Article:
And then every bit of information that you have suggests more questions. So for example, a cowardly knight saving the kingdom suggests these questions: why would a knight be a coward? He must have been made a knight. He wouldn’t have picked it. So you have to work that out. What’s his saving the kingdom from? Why is he going to be able to do it if he’s a coward? Where does he go? What does he do?

So as soon as you start with something, you’ve got all these other answered questions. And you just basically work through trying to answer them, and then when you’ve answered them you’ve got a whole heap of more questions to answer. And I feel like you just keep doing that. Just keep writing yourself into unknown situations and then try and shine a torch around and find out more about where you’ve gotten yourself.

Allison

You sound like you’re building a case. You realise that, don’t you? But then you ask these questions, and then you get more questions, and then you need answers to those questions.

James

Yeah.

Allison

But it’s a very logical process for you then, from that perspective.

James

I guess so. I think the most important thing for me in a book is… Well, two things. It’s got to be entertaining. But also the story has to make sense. You’ve got to be able to stress test the story. I think we’ve all seen films or read books where at some point something happens that probably you don’t really understand why it happened. Which for me, if I lose faith in the story then I wander why I’m reading the book. And I’ll often put it down.

I like putting lots of jokes and entertainment and interesting obstacles in my books. But I also like the story to be something that could have happened.

Allison

So are you doing all of this work on the story before you start writing? Or are you doing it as you’re writing? Is that process, okay, I’ve got an idea. I’m going to start writing and see if I can answer the questions as I go. Is it more of that sort of discovery aspect?

James

No, it’s all mixed in together. Say you’re really hungry and you come across an apple tree, you’re just going to grab the easiest apple to grab. So say I had this idea for a cowardly knight trying to save the kingdom, I’d just write down whatever I could about him. Maybe start writing the story and wonder where it would go. And have a lot of unanswered questions and write them down. Why would he be a knight and where is he going? What’s that? And keep asking. But then maybe I’d have a clear idea of something that’s going to happen later.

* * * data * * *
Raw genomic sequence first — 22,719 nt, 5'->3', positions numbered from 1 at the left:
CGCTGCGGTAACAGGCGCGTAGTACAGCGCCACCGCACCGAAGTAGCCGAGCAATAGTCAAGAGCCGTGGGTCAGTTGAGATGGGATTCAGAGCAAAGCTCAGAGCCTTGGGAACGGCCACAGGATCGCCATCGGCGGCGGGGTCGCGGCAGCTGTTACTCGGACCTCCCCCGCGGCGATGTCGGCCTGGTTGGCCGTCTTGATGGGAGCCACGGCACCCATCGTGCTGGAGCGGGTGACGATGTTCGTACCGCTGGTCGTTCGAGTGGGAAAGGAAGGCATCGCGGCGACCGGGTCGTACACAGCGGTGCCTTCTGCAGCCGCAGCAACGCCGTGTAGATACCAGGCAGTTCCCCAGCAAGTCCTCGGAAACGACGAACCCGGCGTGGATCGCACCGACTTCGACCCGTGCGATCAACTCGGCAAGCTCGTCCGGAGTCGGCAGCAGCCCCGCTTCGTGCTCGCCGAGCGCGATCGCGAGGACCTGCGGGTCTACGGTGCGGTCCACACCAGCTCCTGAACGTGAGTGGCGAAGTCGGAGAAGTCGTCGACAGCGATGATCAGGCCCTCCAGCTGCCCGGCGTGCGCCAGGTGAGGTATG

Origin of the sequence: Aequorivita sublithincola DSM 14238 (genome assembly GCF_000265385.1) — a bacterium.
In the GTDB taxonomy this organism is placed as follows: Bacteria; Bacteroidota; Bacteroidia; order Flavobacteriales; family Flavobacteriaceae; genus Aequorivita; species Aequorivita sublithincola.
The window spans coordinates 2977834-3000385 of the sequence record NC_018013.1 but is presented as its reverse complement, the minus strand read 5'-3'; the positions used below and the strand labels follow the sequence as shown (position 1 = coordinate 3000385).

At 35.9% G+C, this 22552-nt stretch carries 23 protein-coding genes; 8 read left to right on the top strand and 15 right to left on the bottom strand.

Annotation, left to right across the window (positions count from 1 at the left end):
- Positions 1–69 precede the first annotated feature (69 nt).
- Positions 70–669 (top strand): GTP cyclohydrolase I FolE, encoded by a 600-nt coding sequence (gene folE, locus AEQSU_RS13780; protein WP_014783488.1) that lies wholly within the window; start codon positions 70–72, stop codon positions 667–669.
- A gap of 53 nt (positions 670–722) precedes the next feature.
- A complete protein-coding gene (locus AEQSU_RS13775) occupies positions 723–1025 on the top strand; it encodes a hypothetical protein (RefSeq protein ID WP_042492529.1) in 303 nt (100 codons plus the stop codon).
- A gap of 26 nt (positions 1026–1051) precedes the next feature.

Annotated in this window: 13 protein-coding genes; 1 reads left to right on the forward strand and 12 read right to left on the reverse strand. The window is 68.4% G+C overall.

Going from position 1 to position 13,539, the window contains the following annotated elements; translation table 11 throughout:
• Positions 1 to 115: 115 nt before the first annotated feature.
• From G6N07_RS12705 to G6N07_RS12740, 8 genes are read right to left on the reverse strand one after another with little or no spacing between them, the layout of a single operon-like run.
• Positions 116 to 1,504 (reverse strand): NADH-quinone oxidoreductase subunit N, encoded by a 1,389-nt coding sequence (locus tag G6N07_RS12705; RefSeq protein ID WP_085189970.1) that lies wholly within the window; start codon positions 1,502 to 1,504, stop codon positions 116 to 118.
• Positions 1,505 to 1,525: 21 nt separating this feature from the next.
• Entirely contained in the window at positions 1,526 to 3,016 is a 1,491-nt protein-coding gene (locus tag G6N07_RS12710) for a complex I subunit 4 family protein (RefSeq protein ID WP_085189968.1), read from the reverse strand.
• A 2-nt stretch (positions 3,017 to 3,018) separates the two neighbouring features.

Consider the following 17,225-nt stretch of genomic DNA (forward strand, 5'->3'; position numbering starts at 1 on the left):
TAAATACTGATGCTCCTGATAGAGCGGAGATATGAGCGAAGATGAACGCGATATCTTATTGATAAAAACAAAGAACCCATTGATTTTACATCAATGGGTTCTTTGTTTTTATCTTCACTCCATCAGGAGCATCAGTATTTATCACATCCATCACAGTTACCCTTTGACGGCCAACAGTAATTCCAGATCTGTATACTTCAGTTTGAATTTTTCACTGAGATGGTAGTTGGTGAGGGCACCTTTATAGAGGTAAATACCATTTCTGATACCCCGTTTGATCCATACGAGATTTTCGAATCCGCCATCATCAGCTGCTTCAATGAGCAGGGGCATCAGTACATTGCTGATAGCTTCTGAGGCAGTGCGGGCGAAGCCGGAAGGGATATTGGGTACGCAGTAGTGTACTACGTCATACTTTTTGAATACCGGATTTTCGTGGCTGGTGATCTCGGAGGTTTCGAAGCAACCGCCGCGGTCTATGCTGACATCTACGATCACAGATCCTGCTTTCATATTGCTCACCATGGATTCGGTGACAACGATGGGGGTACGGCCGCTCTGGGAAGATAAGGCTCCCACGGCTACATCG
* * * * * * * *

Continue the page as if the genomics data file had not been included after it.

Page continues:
Probably a good example is my latest book, The New Kid: Unpopular Me. Which is number two in a series. They kind of come together, those books, as a series of jokes. Like I want there to be two or three laughs at least on every page. And they’re vaguely based on my own childhood, growing up in Canberra. At least that’s the starting point. And I just try to think back to everything funny or embarrassing that happened and make them all funnier and more embarrassing. And then when I’ve got 20 or 30 incidents like that, see how I can string them together as a story. And then as that goes on, find more of a story within them. Because a book can’t just be 20 or 30 or 40 or 50 hilarious incidents. They have to be strung together as a story.

So I’ve kind of done that one backwards. I’ve started with the incidents and then created a plot from them. Whereas the other ones I’ve kind of done forwards, if that makes sense.

Allison

No, that does make sense. And it was a question I was going to ask you actually. Because obviously the humour of those books… So I gave the books, both of them, Unpopular Me and Very Popular Me, and this is your new kids series, to my 12 year old, who loved it.

James

Ah great.

Allison

Yeah. So Sam’s eleven, Sam’s trying to be popular. And he’s happily reading book two right now. But he reviewed the book for me, he and his brother have a book review site called BookBoy.com.au. And he reviewed the book. And the thing that made me laugh about it was that he described the humour as laughing on the inside humour. Which I really like.

James

Oh yeah. Someone sent me the review. I read it. It was very nice.

Allison

Yeah, which I really liked. So my question with that was do you, as you said, you came up with 20 or 30 jokes so to speak and then you put the story around them. But is that the way you go… So with Roderick, you didn’t work like that?

James

No, that was more story-based. That was more what can happen in the story? Where can he go? What are his obstacles? How can he find the bravery to do the things that need to be done? How can I twist everything halfway through the book so that everything you thought you knew actually might be premised on a lie? So I guess that was probably more of a traditional plot creation.